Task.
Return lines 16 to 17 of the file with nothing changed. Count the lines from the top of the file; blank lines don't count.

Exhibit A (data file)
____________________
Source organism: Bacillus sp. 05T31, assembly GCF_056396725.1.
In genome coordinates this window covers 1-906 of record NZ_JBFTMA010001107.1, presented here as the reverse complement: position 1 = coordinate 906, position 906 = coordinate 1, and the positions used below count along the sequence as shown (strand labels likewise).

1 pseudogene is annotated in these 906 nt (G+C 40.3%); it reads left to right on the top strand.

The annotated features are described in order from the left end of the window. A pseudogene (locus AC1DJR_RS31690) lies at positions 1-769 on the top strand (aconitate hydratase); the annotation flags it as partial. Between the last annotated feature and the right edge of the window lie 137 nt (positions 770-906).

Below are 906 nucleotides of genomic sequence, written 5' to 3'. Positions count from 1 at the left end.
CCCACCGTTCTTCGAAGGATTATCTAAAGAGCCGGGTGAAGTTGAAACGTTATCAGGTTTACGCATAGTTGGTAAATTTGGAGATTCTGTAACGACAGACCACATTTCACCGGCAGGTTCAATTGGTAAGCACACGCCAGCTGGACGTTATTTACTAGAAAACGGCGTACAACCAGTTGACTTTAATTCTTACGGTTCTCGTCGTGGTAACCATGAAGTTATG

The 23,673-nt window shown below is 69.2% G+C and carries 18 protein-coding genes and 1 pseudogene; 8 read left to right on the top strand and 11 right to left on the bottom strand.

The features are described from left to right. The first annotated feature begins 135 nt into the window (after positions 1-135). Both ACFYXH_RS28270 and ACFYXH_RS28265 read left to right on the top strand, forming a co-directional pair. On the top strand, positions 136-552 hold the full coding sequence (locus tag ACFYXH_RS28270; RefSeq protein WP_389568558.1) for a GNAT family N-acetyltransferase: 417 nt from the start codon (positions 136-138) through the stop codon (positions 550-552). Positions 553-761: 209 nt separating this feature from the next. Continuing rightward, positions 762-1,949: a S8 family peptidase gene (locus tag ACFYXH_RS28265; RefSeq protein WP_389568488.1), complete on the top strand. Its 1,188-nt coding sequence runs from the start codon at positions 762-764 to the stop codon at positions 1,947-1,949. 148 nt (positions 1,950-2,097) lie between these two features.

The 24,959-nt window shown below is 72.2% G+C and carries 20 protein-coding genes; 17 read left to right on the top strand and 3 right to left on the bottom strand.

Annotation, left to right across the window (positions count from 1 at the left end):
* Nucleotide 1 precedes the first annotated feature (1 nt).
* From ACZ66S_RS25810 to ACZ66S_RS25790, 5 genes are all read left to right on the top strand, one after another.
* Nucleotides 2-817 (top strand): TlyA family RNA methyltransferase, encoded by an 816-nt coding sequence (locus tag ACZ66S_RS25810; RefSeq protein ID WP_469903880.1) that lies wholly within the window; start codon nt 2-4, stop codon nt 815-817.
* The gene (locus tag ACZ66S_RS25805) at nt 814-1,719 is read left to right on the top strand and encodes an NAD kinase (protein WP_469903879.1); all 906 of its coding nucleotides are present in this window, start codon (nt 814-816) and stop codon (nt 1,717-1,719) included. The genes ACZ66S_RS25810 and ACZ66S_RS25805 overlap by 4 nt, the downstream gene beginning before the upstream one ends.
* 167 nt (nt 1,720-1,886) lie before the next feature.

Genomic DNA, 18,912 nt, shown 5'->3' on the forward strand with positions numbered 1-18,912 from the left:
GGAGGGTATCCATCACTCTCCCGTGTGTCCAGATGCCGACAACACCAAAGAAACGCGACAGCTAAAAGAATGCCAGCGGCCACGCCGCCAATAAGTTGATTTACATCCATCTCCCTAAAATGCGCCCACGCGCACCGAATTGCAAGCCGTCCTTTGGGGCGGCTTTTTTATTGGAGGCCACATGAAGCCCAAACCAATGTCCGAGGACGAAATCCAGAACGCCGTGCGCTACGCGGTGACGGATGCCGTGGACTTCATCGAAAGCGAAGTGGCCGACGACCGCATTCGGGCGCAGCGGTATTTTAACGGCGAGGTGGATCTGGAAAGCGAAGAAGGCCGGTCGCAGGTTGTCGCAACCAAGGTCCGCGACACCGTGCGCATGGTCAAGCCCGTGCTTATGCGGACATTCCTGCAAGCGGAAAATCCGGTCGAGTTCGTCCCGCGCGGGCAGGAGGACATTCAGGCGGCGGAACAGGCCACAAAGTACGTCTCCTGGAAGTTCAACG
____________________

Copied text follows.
Genomic DNA, 18,912 nt, shown 5'->3' on the forward strand with positions numbered 1-18,912 from the left:
GGAGGGTATCCATCACTCTCCCGTGTGTCCAGATGCCGACAACACCAAAGAAACGCGACAGCTAAAAGAATGCCAGCGGCCACGCCGCCAATAAGTTGATTTACATCCATCTCCCTAAAATGCGCCCACGCGCACCGAATTGCAAGCCGTCCTTTGGGGCGGCTTTTTTATTGGAGGCCACATGAAGCCCAAACCAATGTCCGAGGACGAAATCCAGAACGCCGTGCGCTACGCGGTGACGGATGCCGTGGACTTCATCGAAAGCGAAGTGGCCGACGACCGCATTCGGGCGCAGCGGTATTTTAACGGCGAGGTGGATCTGGAAAGCGAAGAAGGCCGGTCGCAGGTTGTCGCAACCAAGGTCCGCGACACCGTGCGCATGGTCAAGCCCGTGCTTATGCGGACATTCCTGCAAGCGGAAAATCCGGTCGAGTTCGTCCCGCGCGGGCAGGAGGACATTCAGGCGGCGGAACAGGCCACAAAGTACGTCTCCTGGAAGTTCAACG